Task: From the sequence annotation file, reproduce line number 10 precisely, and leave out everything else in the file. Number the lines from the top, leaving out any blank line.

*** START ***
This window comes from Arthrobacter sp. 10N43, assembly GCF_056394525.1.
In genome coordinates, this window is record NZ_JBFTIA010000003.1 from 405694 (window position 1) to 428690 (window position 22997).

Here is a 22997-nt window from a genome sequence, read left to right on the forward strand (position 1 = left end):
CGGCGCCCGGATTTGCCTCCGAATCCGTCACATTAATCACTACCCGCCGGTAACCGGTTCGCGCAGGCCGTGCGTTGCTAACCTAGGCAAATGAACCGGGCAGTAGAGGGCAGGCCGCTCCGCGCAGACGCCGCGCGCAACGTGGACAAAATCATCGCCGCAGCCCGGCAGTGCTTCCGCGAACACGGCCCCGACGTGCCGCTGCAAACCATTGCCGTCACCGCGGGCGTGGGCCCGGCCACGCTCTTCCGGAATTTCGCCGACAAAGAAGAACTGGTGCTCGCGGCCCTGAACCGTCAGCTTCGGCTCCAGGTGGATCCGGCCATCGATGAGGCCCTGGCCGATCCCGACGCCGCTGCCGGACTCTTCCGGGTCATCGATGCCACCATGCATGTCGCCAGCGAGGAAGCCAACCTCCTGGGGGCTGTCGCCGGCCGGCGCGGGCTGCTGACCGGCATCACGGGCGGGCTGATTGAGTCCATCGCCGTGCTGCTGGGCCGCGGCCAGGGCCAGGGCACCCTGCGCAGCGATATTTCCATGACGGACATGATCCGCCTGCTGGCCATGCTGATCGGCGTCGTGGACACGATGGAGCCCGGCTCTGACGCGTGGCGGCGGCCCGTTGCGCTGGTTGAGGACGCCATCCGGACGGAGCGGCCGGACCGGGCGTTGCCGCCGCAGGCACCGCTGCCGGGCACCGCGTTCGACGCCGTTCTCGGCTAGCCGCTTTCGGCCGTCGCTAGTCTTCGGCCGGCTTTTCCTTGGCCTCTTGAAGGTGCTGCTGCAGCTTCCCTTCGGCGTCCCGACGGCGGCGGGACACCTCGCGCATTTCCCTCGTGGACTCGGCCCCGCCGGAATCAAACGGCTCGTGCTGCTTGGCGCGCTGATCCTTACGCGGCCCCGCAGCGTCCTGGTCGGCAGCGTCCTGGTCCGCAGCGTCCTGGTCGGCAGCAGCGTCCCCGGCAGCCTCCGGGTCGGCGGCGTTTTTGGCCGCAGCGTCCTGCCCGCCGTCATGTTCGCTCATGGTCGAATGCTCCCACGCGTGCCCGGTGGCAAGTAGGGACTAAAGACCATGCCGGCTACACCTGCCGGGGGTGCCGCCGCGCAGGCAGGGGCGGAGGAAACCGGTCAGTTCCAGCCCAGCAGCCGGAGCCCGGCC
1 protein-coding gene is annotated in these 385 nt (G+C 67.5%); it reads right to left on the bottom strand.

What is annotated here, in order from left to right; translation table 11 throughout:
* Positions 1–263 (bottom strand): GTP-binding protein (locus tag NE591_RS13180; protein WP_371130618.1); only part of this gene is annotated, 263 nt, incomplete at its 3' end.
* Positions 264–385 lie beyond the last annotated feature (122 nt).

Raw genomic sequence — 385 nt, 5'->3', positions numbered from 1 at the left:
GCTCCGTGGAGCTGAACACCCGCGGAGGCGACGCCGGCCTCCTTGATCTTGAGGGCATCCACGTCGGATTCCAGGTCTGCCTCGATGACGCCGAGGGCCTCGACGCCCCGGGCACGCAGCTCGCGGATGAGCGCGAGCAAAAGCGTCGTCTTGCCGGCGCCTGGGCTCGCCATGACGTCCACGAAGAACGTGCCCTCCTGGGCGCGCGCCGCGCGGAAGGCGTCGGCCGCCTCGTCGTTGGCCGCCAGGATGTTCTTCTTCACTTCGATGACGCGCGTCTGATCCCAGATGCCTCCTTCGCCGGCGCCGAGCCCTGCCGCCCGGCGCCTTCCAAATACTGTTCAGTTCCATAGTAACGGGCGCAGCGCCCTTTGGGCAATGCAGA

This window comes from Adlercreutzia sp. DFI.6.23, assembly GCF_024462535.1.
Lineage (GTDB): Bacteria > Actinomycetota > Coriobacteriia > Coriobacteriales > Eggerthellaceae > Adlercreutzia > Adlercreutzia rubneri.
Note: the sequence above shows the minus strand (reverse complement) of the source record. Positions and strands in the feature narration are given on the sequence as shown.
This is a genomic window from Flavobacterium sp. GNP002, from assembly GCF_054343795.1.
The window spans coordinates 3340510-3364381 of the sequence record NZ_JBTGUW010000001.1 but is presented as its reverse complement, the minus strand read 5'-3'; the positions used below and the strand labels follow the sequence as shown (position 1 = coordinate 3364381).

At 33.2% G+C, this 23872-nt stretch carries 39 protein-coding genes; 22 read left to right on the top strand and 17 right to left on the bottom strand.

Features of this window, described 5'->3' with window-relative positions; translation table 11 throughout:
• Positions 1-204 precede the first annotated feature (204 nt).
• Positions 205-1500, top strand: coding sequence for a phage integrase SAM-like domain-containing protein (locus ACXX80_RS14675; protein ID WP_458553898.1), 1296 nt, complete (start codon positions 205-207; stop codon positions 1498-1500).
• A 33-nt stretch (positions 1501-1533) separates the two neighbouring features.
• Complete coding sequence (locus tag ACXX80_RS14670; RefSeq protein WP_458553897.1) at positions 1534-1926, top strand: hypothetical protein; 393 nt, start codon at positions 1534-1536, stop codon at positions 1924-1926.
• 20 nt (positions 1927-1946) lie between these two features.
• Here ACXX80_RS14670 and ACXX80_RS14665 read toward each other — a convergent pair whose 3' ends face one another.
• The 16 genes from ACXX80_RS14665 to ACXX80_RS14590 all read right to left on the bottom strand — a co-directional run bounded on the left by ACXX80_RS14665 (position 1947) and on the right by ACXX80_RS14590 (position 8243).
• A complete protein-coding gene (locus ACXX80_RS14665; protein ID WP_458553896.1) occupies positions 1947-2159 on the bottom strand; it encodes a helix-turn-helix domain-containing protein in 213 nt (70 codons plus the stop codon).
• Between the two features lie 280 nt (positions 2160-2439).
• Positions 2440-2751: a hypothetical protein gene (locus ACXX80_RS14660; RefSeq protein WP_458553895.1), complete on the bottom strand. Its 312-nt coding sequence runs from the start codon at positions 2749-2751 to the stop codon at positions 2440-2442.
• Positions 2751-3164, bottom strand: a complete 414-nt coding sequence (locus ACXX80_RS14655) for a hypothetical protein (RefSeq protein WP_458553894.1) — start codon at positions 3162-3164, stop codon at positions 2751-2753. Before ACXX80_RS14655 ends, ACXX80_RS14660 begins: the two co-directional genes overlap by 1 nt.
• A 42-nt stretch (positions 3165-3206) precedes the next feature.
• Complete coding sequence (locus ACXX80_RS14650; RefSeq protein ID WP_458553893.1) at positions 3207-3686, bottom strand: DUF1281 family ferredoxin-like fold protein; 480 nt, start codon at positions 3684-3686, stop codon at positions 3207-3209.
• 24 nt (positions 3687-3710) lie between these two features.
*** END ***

GCTCCGTGGAGCTGAACACCCGCGGAGGCGACGCCGGCCTCCTTGATCTTGAGGGCATCCACGTCGGATTCCAGGTCTGCCTCGATGACGCCGAGGGCCTCGACGCCCCGGGCACGCAGCTCGCGGATGAGCGCGAGCAAAAGCGTCGTCTTGCCGGCGCCTGGGCTCGCCATGACGTCCACGAAGAACGTGCCCTCCTGGGCGCGCGCCGCGCGGAAGGCGTCGGCCGCCTCGTCGTTGGCCGCCAGGATGTTCTTCTTCACTTCGATGACGCGCGTCTGATCCCAGATGCCTCCTTCGCCGGCGCCGAGCCCTGCCGCCCGGCGCCTTCCAAATACTGTTCAGTTCCATAGTAACGGGCGCAGCGCCCTTTGGGCAATGCAGA